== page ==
The art landscape in Singapore has certainly changed substantially since 2000, when the Renaissance City Plan was published. This followed from an earlier plan put in place in 1989 by the Report of the Advisory Council on Culture and the Arts, which was really the impetus to set up many of the institutions and museums we have today: the National Arts Council, the Singapore Art Museum and the Asian Civilisations Museum. This, and the subsequent Renaissance City Plan, helped capitalise other parts of the ecosystem such as the non-profit spaces, university museums and galleries, the art fairs, and commercial galleries. It also led to the internationalisation of the Singapore art scene, which led to Singapore’s participation at the Venice Biennale in 2001 and then the Singapore Biennale in 2006. The establishment of National Gallery Singapore was also a result of this plan.

While this planning has resulted in greater international platforms and higher profiles for Singapore and Southeast Asian artists, as well as increased destination tourism through art events and exhibitions, the real achievement has been furthering the conditions for the production and reception of art through the development of the ecosystem for art, so to speak. We can see this happening and National Gallery Singapore is coming at the right time as part of this development.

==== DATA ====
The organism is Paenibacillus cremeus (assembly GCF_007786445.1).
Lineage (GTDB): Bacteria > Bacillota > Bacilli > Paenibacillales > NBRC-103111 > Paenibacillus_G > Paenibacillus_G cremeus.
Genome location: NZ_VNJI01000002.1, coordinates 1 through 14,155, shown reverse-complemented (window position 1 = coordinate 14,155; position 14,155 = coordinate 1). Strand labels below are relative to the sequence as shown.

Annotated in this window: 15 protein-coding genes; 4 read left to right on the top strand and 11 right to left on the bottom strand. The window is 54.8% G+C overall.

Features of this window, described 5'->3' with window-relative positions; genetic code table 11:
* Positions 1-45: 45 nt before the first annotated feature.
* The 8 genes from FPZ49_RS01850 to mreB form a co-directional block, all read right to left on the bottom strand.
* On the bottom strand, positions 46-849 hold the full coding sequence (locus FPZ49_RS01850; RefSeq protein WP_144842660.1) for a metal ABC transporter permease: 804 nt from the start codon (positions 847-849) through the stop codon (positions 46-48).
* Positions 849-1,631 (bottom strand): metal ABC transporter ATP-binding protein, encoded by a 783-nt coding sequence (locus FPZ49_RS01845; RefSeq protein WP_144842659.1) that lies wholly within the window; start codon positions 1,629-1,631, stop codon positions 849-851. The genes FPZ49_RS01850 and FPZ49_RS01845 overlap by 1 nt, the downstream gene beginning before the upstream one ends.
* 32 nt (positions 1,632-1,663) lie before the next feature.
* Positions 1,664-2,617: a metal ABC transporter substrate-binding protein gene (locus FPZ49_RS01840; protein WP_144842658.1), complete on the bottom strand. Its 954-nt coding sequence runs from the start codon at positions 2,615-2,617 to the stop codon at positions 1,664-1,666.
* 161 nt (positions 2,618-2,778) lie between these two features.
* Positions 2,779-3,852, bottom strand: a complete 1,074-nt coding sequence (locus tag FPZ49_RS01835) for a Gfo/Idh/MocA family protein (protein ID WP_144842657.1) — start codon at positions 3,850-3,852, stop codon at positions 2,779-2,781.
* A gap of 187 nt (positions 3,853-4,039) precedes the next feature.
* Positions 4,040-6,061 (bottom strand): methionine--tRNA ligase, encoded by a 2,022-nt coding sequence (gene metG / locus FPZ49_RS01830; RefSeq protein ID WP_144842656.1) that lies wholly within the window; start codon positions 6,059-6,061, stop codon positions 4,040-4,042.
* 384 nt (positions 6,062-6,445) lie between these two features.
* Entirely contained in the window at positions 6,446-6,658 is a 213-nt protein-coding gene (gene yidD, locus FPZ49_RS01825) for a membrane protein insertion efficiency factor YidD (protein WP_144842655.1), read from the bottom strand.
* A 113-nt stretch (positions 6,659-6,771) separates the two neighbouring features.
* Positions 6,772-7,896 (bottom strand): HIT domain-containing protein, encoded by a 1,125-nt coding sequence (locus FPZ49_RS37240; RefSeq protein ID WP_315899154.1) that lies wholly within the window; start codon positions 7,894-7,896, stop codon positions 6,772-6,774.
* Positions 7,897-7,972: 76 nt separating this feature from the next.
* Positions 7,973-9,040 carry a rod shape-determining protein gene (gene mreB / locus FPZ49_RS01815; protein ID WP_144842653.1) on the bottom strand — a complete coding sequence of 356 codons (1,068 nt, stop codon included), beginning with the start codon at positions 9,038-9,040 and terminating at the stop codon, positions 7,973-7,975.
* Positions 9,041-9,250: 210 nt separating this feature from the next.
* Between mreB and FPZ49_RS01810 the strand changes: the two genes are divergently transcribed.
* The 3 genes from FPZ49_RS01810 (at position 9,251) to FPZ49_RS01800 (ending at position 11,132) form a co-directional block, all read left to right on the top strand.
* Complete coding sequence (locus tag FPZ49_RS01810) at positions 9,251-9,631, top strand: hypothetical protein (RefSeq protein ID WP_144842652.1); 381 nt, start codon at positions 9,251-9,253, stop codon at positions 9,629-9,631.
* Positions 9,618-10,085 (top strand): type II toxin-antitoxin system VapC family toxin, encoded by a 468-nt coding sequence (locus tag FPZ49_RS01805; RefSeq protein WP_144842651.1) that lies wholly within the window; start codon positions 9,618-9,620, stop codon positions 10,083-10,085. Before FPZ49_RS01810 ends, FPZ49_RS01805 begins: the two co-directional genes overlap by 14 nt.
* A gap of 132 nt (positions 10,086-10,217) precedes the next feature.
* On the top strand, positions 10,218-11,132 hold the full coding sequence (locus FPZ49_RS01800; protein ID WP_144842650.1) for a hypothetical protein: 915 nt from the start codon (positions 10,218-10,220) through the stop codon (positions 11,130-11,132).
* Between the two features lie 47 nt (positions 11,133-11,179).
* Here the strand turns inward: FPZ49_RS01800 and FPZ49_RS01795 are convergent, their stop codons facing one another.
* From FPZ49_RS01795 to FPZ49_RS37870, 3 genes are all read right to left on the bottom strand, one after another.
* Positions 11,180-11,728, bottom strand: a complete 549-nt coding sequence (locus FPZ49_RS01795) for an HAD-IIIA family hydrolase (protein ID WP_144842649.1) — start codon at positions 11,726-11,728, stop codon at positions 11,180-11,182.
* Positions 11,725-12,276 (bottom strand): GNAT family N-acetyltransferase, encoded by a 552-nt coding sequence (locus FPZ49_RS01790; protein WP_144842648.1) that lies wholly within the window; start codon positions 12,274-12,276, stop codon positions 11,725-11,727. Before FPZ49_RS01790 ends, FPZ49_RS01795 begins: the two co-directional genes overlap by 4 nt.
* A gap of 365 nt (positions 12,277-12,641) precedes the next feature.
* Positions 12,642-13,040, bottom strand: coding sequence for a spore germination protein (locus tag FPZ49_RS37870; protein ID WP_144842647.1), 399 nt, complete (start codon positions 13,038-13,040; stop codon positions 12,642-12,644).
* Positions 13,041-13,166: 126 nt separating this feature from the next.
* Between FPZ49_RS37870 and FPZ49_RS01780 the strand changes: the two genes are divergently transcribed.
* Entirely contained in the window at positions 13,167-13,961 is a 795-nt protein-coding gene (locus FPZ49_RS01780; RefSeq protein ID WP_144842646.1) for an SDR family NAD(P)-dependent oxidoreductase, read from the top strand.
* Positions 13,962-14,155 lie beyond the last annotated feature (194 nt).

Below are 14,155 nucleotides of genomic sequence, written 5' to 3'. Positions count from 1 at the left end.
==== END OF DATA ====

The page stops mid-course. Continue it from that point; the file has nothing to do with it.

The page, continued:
Facade of former Supreme Court. Image courtesy Darren Soh and National Gallery Singapore.

What is the founding ethos of National Gallery Singapore and what will make it a unique visitor experience?

The vision and mission of the National Gallery Singapore is to be a leading arts institution that inspires and engages our people and our neighbours, creating dialogue between the art of Singapore, Southeast Asia and the rest of the world. The focus of our museum will be the art of Singapore and Southeast Asia, which we will present through our two permanent galleries. Through these galleries, we will present and (re)write the histories of art in Singapore and Southeast Asia. It will be the first time that the public will be able to experience the development of modern art in Southeast Asia from the 19th century to present day, through two comprehensive and long-term exhibitions drawn from the largest public collection of modern Southeast Asian art. This will be extended through our special exhibitions, which will explore the links between the art of Southeast Asia and other parts of the world, and re-evaluate the development of art in the region within broader contexts.

We will also have one of the largest art education centres of its kind, where the objective is to grow the appreciation of art among the young.

Former Supreme Court, Rotunda Dome. Image courtesy National Gallery Singapore.

And how is the museum positioned in relation to the existing Singapore Art Museum?

The focus of National Gallery Singapore is the art histories of Singapore and Southeast Asia. Through our research, education and exhibitions we examine the historical development of modern art in Southeast Asia within a global context, focusing on the art of the 19th and 20th century. On the other hand, the focus of the Singapore Art Museum is contemporary art.

Tell us about the history of the collection and your vision for its continued development?